You know I was a little skeptical going into this book. I heard about it a year ago, but kept putting it off. Then it was suddenly available in my library’s ebook collection. And it was #diversiverse. It was time that I needed to read this book. But due to the warning bells I’d received and so many times hearing that this was the weakest of the trilogy, I was nervous.
I wish I could report back that I ended up loving it. I wish I could say that I was blown away and all of the concern was for naught. Unfortunately, I can’t.
This book had problems. Very clear problems. Despite the cliffhanger ending, if I hadn’t been told that the series gets better, I would be stopping right here. Right now.
Let’s start with the good. This world is intriguing. I’m talking I want to dig in and find out more. From the way things were set up things were getting bad when Juliette was a child, but were still okay. Then shit hit the fan within the last seven years. What we see of the world is some morphed but recognizable thing. I want to know more about how it got that way and so fast. I want to see them move through the world and not just through abandoned areas or hiding out. Maybe, we will. Maybe, we won’t. Regardless, the world was set up in such a way that I was intrigued and compelled to know more.
I also really enjoyed the characters, for the most part. Adam was a bit of a limp noodle and I didn’t quite get his motivations. As much as he explained things and other things became more clear, I just never understood why Adam cared. More importantly I never believed he cared. Then there is Warner who is hardened and constantly seeking approval. It’s almost heart breaking to see his desperation and the lengths he will go to seek approval. That said, there’s an edge to him where you don’t quite know what he will do next. That makes him dangerous and compelling to me. Adam’s brother was sweet with a bit of edge and softness. We didn’t spend much time with him, but he’s spunky and I enjoyed it. Kenji was a bit of fun and the new elements he brought into the story worked well for me.
Then there was Juliette. The only way I can describe her is that she is a mess. She doesn’t know what she wants. She’s been locked away and been treated poorly for so long that she latches on and pulls away at the same time. She’s an interesting character even if her indecision and defiance can be annoying at some times. What I did really enjoy was the use of strikeouts in the writing to indicating her backtracking. The result was that reading the books felt like you were truly in the head of someone who didn’t have it all together. There was no clumsy well I kind of thought this or that. The strikeouts made her change of thought and self-correction feel natural.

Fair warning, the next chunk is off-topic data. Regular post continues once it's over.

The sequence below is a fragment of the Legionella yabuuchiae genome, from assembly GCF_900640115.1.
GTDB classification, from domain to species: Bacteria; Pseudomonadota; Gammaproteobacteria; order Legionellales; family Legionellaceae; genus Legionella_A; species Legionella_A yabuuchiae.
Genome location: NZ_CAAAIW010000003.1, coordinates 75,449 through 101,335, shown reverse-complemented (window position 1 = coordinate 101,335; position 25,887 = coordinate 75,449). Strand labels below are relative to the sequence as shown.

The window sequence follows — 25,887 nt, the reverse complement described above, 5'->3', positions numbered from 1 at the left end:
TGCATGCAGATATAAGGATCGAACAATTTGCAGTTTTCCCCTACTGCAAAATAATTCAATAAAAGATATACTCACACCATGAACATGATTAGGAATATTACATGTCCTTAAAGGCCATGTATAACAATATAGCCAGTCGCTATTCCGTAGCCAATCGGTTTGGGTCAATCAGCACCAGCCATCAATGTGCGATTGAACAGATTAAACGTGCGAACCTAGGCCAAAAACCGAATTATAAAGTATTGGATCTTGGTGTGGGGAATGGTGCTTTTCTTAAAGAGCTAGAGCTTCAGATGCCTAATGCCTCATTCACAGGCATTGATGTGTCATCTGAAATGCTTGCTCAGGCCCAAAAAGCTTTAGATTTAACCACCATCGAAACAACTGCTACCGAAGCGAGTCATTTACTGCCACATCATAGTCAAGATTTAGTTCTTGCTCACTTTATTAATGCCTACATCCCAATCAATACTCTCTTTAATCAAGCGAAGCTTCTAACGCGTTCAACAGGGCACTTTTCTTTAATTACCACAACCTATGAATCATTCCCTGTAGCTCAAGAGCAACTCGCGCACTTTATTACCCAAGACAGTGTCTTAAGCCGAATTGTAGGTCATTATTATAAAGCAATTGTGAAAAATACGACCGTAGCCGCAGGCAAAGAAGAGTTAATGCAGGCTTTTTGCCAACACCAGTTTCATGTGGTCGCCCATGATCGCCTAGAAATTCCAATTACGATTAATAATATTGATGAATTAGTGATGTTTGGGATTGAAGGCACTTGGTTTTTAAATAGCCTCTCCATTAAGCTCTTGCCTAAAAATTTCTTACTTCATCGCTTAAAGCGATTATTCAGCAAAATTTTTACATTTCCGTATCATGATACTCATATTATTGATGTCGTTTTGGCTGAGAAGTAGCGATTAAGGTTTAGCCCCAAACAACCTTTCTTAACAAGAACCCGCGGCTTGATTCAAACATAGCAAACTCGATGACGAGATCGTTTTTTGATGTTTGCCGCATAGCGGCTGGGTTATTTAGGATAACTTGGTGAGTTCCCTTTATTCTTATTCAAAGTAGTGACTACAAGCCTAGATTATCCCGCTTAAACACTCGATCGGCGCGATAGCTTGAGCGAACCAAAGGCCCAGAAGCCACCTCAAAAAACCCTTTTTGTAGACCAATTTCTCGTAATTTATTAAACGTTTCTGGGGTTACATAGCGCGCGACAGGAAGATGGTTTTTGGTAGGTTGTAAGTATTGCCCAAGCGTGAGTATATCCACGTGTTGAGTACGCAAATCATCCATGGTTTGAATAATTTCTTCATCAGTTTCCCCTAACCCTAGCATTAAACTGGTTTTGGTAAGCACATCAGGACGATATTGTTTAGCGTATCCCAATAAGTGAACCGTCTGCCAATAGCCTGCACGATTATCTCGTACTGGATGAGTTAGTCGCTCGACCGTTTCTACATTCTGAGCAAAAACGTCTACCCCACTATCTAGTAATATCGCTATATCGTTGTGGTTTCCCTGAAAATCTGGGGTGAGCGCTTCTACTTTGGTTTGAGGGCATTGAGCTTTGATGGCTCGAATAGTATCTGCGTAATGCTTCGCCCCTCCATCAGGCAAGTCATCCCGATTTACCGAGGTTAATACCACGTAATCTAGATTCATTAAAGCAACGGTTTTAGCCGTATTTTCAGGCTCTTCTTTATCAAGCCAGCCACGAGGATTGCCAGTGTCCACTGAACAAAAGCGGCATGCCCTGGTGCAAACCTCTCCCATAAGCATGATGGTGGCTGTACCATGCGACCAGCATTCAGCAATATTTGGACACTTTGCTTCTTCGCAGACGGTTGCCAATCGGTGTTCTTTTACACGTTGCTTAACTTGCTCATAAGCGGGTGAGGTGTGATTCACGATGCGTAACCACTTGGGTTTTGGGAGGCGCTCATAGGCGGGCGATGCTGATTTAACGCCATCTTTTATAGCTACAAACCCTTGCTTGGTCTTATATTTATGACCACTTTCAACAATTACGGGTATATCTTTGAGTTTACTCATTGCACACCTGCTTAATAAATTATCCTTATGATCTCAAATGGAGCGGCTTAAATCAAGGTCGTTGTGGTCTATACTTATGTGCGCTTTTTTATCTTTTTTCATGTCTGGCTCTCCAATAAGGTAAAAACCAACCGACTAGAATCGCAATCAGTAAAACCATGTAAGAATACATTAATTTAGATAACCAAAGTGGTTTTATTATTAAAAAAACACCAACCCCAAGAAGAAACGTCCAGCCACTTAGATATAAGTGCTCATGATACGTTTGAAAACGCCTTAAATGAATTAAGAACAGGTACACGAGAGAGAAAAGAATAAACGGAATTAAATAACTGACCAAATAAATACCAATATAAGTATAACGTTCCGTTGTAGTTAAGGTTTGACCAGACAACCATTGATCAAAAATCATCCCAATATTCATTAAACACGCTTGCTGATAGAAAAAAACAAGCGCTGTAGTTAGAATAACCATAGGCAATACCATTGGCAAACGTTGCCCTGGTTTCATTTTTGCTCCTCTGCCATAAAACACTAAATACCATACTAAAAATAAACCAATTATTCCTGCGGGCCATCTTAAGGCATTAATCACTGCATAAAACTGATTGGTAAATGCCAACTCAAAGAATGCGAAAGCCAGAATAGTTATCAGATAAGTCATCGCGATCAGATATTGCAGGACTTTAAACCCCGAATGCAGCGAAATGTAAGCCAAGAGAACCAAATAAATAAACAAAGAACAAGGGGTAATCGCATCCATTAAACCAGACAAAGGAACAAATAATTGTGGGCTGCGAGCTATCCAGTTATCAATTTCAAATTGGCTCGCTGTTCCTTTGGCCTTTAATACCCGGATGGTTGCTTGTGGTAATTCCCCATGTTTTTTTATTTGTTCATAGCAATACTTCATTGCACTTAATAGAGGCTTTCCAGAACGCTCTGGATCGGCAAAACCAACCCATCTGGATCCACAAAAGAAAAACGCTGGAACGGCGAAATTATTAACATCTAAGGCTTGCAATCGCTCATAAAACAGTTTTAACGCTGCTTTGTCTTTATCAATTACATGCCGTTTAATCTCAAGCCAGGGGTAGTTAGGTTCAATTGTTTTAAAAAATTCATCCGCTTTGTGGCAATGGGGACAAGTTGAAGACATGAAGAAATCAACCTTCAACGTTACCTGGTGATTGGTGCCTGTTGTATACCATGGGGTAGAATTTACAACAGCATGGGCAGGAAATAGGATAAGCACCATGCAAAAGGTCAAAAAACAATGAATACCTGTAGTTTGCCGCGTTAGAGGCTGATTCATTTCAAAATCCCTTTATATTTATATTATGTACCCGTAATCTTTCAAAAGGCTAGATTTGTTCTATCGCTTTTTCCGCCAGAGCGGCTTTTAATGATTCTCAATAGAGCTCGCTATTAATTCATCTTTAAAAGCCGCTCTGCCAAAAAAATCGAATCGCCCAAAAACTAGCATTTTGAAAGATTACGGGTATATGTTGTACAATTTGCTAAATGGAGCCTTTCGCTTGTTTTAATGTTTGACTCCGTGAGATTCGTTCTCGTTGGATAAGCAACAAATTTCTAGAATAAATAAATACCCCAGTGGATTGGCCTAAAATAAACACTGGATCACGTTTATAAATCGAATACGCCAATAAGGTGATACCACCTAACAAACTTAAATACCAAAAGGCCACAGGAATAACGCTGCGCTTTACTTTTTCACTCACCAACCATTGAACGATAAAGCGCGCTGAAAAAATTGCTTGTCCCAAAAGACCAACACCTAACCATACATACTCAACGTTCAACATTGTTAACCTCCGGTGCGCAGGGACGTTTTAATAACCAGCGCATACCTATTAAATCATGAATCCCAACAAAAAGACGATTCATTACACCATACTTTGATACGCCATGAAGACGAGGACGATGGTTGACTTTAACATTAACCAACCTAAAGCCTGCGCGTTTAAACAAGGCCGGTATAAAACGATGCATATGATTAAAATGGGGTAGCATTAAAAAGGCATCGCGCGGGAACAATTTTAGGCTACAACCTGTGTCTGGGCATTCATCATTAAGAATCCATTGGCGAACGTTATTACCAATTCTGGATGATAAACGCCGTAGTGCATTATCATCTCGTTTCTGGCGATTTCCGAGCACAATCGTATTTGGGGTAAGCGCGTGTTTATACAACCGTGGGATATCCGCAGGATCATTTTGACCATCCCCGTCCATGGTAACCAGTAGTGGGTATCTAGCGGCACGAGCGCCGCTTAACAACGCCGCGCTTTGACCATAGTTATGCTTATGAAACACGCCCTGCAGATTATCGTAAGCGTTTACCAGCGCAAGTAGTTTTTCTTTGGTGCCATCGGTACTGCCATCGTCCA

Speaking of the writing, a lot of it didn’t work for me. Nope, maybe that’s too harsh to say, but that’s the overall feeling I got especially early on in the novel. You see the writing holds a lot of metaphors. I’m talking there are metaphors everywhere popping up in all the wonderful forms that metaphors do. There were just too many of them. Many times it took me entirely out of the novel leaving me feeling rather annoyed. Was it really necessary for Juliette to wax poetic at almost everything she encountered, dreamed, or hoped.
I also wasn’t a huge fan of the numbers. It seemed that sometimes Juliette was acutely aware of these numbers and other times not. I get that it was a personality quirk, but it just didn’t work for me since it came off as annoying.
While I was reading this novel I kept thinking soon something big is going to happen. Soon the plot will pick up soon. I was largely disappointed as there were only two big moments in the story. There were also a few minor important moments. Then there were a lot of lulls. The problem was that the pacing just felt so off. Since so little happened, I ended up feeling like nothing happened in the story. Also the way it was structure I ended up feeling that were we ended was more like the middle of the story. I was expecting more and it never happened. Which makes me feel like this trilogy might be stretched a bit thin. I’m not making any assumptions, but right now this feels like a two book series stretched into three. We’ll see.
So it isn’t that I hated this book. I wouldn’t be giving it 3 stars if I did, but I felt that there were so many things I didn’t like. Yet buried under the things I didn’t like were things I did like and I could probably love. So it is complicated with this one.